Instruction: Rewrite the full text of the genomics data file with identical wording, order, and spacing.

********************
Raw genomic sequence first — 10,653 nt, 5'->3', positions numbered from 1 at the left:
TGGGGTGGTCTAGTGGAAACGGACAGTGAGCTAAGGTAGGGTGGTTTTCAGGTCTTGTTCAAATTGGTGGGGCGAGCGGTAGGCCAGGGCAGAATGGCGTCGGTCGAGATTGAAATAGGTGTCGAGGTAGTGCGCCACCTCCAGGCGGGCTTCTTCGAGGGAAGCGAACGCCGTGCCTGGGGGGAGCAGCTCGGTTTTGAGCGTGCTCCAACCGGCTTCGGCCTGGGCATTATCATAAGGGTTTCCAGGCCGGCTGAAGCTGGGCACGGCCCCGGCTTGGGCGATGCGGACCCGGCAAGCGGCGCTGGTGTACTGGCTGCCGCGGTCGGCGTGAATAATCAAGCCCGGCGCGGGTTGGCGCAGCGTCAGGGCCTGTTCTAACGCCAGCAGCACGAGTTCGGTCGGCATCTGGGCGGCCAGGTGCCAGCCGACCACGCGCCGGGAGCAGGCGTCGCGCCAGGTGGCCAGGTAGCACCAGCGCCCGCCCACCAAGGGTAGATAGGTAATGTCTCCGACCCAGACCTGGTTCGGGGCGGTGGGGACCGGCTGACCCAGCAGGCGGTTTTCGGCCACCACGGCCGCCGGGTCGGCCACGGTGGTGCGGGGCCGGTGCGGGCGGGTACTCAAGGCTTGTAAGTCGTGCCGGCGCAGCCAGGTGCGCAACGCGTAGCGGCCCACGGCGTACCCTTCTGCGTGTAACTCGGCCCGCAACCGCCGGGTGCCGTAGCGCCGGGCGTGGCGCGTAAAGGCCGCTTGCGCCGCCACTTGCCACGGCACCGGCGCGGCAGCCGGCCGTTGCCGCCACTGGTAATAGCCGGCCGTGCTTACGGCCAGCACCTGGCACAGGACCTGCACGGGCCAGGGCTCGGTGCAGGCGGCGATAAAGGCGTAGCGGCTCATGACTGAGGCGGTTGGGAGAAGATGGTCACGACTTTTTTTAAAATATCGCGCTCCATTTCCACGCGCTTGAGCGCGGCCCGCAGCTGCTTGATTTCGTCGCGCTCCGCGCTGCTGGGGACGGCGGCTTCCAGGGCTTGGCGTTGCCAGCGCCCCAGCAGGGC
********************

Raw genomic sequence first — 10,653 nt, 5'->3', positions numbered from 1 at the left:
TGGGGTGGTCTAGTGGAAACGGACAGTGAGCTAAGGTAGGGTGGTTTTCAGGTCTTGTTCAAATTGGTGGGGCGAGCGGTAGGCCAGGGCAGAATGGCGTCGGTCGAGATTGAAATAGGTGTCGAGGTAGTGCGCCACCTCCAGGCGGGCTTCTTCGAGGGAAGCGAACGCCGTGCCTGGGGGGAGCAGCTCGGTTTTGAGCGTGCTCCAACCGGCTTCGGCCTGGGCATTATCATAAGGGTTTCCAGGCCGGCTGAAGCTGGGCACGGCCCCGGCTTGGGCGATGCGGACCCGGCAAGCGGCGCTGGTGTACTGGCTGCCGCGGTCGGCGTGAATAATCAAGCCCGGCGCGGGTTGGCGCAGCGTCAGGGCCTGTTCTAACGCCAGCAGCACGAGTTCGGTCGGCATCTGGGCGGCCAGGTGCCAGCCGACCACGCGCCGGGAGCAGGCGTCGCGCCAGGTGGCCAGGTAGCACCAGCGCCCGCCCACCAAGGGTAGATAGGTAATGTCTCCGACCCAGACCTGGTTCGGGGCGGTGGGGACCGGCTGACCCAGCAGGCGGTTTTCGGCCACCACGGCCGCCGGGTCGGCCACGGTGGTGCGGGGCCGGTGCGGGCGGGTACTCAAGGCTTGTAAGTCGTGCCGGCGCAGCCAGGTGCGCAACGCGTAGCGGCCCACGGCGTACCCTTCTGCGTGTAACTCGGCCCGCAACCGCCGGGTGCCGTAGCGCCGGGCGTGGCGCGTAAAGGCCGCTTGCGCCGCCACTTGCCACGGCACCGGCGCGGCAGCCGGCCGTTGCCGCCACTGGTAATAGCCGGCCGTGCTTACGGCCAGCACCTGGCACAGGACCTGCACGGGCCAGGGCTCGGTGCAGGCGGCGATAAAGGCGTAGCGGCTCATGACTGAGGCGGTTGGGAGAAGATGGTCACGACTTTTTTTAAAATATCGCGCTCCATTTCCACGCGCTTGAGCGCGGCCCGCAGCTGCTTGATTTCGTCGCGCTCCGCGCTGCTGGGGACGGCGGCTTCCAGGGCTTGGCGTTGCCAGCGCCCCAGCAGGGC